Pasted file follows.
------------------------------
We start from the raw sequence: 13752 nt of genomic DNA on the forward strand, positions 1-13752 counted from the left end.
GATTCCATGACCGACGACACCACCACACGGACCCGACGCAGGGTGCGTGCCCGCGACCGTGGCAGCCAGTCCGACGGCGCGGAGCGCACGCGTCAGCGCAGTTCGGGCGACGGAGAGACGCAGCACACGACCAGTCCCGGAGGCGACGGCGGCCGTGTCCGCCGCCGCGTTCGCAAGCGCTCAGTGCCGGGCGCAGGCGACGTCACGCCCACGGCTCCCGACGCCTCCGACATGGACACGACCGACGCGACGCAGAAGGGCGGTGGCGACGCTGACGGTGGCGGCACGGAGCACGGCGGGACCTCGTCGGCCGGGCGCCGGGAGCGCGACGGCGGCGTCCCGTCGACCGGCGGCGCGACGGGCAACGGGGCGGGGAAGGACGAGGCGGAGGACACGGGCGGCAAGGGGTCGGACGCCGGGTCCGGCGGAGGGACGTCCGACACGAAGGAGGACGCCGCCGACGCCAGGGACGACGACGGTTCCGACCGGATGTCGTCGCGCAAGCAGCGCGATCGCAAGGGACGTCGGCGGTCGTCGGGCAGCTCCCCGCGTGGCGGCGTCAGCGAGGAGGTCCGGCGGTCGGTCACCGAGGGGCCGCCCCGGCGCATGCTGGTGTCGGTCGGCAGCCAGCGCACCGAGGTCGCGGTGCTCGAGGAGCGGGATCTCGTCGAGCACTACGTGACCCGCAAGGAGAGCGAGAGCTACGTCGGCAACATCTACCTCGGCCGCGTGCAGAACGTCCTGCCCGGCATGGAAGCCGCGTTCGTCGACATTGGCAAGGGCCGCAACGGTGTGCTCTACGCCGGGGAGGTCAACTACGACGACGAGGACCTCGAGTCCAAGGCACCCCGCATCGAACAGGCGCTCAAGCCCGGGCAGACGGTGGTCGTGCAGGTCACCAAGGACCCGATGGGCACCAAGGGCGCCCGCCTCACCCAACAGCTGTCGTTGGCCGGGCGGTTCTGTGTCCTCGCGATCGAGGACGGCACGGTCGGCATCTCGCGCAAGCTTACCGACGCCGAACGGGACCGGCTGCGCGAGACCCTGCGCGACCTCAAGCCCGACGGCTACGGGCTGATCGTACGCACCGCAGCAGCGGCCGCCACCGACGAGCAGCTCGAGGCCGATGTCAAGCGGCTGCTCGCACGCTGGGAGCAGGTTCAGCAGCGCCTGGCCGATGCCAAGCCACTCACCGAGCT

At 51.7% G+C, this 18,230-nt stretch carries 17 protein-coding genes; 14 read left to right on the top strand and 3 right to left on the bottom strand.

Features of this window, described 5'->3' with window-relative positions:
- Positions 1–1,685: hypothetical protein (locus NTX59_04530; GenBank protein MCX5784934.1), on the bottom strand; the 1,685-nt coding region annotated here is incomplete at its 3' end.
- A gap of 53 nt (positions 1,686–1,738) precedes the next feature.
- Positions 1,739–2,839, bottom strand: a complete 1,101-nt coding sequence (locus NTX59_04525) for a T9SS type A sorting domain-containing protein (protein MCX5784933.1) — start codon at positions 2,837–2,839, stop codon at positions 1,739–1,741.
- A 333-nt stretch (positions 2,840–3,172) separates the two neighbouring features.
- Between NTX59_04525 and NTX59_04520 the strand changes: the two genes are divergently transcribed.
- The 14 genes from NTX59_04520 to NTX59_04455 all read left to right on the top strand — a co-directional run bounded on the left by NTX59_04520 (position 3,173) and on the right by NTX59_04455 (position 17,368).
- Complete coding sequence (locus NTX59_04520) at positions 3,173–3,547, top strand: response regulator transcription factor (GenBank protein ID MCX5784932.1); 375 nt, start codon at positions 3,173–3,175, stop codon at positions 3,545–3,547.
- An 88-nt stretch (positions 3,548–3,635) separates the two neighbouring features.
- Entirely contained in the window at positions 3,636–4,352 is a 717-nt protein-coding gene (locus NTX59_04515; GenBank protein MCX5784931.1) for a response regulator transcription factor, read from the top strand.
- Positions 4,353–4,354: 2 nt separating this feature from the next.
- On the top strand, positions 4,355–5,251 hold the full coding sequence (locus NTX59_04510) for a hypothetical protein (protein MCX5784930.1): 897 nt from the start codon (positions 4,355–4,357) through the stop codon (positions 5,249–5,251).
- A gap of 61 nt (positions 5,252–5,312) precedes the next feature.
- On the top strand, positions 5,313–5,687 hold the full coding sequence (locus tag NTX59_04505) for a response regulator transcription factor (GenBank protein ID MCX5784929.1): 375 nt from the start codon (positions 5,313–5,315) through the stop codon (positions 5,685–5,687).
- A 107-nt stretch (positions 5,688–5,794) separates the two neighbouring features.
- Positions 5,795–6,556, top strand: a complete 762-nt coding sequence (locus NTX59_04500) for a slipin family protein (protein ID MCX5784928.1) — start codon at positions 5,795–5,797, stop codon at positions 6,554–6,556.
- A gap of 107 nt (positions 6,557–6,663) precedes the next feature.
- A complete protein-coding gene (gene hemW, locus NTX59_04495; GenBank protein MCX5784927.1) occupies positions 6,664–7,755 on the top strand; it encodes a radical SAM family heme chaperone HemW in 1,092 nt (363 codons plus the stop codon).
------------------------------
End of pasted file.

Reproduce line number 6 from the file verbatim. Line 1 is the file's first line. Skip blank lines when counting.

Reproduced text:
- A gap of 53 nt (positions 1,686–1,738) precedes the next feature.